Three cheers to King Salman Bin Abdul Aziz for steering Saudi foreign policy in the right direction and making it more robust and dynamic, reflecting the changing pace of the world.
His recent four-day visit to Moscow has been successful on all counts, building bridges and constructing new foreign policies for a Saudi Arabia facing the 21st century with open arms, spirit and with much innovation. King Salman’s sojourn to the Russian capital, the first ever by a Saudi monarch, is one that is paved with good intentions, heralding a new era in international relations and designed to turn global politics on its head based not on one superpower, not two, but a multi-polarity of nations.
The visit by King Salman, heading a large entourage of around 1,500 people, including around 200 businessmen, is deemed to open a new chapter of foreign policy relations aimed at all parts of the world, including the United States and Europe, Saudi Arabia’s traditional friends. Saudi Arabia, a great and traditional friend of the US and the West, is now eyeing the Russians as outlined in the 14 agreements signed between them in energy, armaments, trade, technology transfer, deals regarding space, in addition to the joint investment ventures, causing many observers to talk about shifting geopolitical sands and realities in the Middle East.
But these realities should be interpreted as new Saudi thinking about a complex, more inter-connected world and not as playing one party against the other. The US is seen as having “Middle East fatigue” and no longer interested in engagement in the region. And who can blame them, mainly in view of their debacle in Iraq during the first decade of the millennium. However, Saudi Arabia is worried about the rocky nuclear deal that Iran made with the US and Europe — a deal that is now on the verge of being rejected by the administration of US President Donald Trump, much to the anguish of the Europeans. The Saudis have always believed that the deal was a bad one in the first place that put Iran in a strategic advantage and would only help it emerge as a great threat to the region.
Russia — a major power now operating in the Middle East, especially since it entered the Syrian war in 2015, to prop up the regime of Syrian President Bashar Al Assad, along with Iran — also wants to be on good terms with Riyadh because it sees Saudi Arabia as a continuing political heavyweight in the region, a country that can pull strings as many regional states continue to listen to Riyadh. Moscow insists that the Syrian war must end with an Al Assad victory. However, to be able to ensure that, it has to court the Saudis who are openly on the side of the Syrian opposition. The political shifts among the different groups in Syria has created a deadlock that can only be resolved through deals, compromises and arm-twisting. Moscow continues to hold out, but believes Saudi Arabia can have a decisive say for a negotiated colony that would be acceptable to all while keeping their man in power.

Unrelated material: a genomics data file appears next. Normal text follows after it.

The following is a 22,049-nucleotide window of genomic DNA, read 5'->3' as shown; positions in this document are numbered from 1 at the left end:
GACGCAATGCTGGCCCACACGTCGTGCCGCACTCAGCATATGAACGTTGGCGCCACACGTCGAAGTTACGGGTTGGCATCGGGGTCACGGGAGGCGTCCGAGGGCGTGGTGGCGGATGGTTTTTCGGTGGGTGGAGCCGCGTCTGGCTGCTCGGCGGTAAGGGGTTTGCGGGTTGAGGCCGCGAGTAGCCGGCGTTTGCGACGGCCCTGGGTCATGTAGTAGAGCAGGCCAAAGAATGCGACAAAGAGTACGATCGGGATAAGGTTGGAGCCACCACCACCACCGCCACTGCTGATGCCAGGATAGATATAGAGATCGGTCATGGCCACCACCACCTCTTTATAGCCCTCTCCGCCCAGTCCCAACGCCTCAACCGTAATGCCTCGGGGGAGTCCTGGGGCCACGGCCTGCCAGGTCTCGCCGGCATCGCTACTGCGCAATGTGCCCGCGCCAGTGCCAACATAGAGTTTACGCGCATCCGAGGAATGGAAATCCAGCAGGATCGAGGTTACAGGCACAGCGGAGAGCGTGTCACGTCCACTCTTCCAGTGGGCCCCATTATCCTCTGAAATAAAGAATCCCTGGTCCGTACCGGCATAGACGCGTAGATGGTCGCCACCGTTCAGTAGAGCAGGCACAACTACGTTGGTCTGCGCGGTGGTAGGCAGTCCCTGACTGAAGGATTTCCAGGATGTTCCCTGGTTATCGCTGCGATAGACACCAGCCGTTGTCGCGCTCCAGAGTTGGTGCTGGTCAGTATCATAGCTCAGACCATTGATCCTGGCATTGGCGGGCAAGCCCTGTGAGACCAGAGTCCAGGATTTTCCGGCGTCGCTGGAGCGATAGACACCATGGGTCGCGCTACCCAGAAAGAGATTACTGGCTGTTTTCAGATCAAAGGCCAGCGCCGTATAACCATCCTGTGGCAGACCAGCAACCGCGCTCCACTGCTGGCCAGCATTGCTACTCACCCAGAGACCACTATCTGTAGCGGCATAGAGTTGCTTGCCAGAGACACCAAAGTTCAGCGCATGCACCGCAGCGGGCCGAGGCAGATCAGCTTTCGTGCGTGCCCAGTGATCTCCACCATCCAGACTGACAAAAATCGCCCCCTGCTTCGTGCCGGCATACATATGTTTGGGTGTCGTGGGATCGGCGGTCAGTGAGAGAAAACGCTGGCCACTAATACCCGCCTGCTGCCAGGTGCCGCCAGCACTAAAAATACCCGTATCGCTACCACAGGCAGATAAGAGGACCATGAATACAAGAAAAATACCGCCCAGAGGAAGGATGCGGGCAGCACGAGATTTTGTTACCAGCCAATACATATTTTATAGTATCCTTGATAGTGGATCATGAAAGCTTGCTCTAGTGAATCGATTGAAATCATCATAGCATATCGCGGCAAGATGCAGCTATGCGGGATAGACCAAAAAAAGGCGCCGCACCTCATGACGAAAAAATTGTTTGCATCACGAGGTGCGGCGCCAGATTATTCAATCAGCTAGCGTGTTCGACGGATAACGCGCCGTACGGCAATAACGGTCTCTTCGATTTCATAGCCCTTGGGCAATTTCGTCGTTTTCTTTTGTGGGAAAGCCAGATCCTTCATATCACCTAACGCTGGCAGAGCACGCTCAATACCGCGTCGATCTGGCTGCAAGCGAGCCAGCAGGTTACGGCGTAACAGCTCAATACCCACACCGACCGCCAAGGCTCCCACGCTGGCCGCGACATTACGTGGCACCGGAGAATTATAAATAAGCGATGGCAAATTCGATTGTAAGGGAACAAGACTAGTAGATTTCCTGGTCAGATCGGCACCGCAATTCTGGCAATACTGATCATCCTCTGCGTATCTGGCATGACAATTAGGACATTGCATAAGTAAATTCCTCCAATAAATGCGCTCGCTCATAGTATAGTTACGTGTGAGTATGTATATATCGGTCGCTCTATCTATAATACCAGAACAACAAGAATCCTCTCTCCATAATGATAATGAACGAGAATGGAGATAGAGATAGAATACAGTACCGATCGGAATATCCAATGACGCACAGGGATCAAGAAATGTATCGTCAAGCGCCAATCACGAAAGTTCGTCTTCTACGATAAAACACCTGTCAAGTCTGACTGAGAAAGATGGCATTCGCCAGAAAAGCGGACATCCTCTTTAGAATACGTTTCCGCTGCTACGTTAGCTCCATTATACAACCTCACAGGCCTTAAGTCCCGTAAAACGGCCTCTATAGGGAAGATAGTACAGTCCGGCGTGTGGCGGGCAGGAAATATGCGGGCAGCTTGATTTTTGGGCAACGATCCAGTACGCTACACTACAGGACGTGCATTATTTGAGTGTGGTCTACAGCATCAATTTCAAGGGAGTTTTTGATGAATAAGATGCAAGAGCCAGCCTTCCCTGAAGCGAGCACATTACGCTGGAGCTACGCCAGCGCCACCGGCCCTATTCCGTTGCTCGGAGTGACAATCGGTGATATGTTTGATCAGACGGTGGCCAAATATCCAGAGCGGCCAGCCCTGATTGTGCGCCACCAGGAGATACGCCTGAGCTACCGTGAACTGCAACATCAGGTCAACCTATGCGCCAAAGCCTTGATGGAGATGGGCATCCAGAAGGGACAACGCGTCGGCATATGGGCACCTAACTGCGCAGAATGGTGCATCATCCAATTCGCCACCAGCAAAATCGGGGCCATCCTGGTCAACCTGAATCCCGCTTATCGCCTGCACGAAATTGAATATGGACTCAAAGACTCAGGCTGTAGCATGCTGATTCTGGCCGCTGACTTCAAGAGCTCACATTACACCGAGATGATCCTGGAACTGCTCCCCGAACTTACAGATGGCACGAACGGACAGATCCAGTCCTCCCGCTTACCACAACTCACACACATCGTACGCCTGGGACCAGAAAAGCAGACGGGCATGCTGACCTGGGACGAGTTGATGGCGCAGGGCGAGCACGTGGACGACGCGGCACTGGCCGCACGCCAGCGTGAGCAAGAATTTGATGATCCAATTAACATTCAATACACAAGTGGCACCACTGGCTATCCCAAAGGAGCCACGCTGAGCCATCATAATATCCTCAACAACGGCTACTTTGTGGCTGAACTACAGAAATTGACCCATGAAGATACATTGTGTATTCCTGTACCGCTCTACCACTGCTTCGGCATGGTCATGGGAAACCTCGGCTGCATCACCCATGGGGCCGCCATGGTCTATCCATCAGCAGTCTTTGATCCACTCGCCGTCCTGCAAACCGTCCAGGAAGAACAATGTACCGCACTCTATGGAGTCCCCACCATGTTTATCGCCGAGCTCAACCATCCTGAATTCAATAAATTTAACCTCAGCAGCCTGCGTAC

Thus political brinkmanship is continuing to be played at the highest levels. It is no longer a question of right and wrong, but what is politically feasible and realistic. How long can and should the Syrian civil war, now in its seventh year, continue? In the light of the current circumstances, greater pragmatism is needed.
With the Saudi King’s recent visit to Russia, everyone is in anticipation of a positive outcome, though the prevailing Syrian situation wasn’t directly discussed. Or, even if talks on Al Assad’s future did indeed take place, they were not made public. However, both sides continue to be committed to getting rid of Daesh (the self-proclaimed Islamic State of Iraq and the Levant) and the other extremist groups in the region as an initial step to a final negotiated settlement to an extraordinarily complex situation.
The high stakes have been compounded by falling oil prices, putting Russia in dire straits. It has already made an agreement with Opec (Organisation of Petroleum Exporting Countries) to cut production, so that prices can be maintained just above $50 (Dh183.9) a barrel. And this agreement is likely to continue until next year.
Saudi Arabia is now keen on having Moscow on board to check its role, along with that of Iran, in Syria and Yemen.
The new Russian-Saudi rapprochement is perhaps indicative of the fact that Moscow will now be willing to ditch Iran if the need arises. Observers note that Moscow has never been keen on backing Al Houthis in Yemen and that’s why it has kept quiet on the current war against the militias, led by Saudi Arabia and its Arab allies.
If Moscow wants to continue to enjoy the benefits of the newly-signed agreements with Saudi Arabia, then it must also start conducting its foreign policy in the region in ways that are far different from what it has been doing until recently. And that means being more amicable.
Marwan Asmar is a commentator based in Amman. He has long worked in journalism and has a PhD in Political Science from Leeds University in the UK.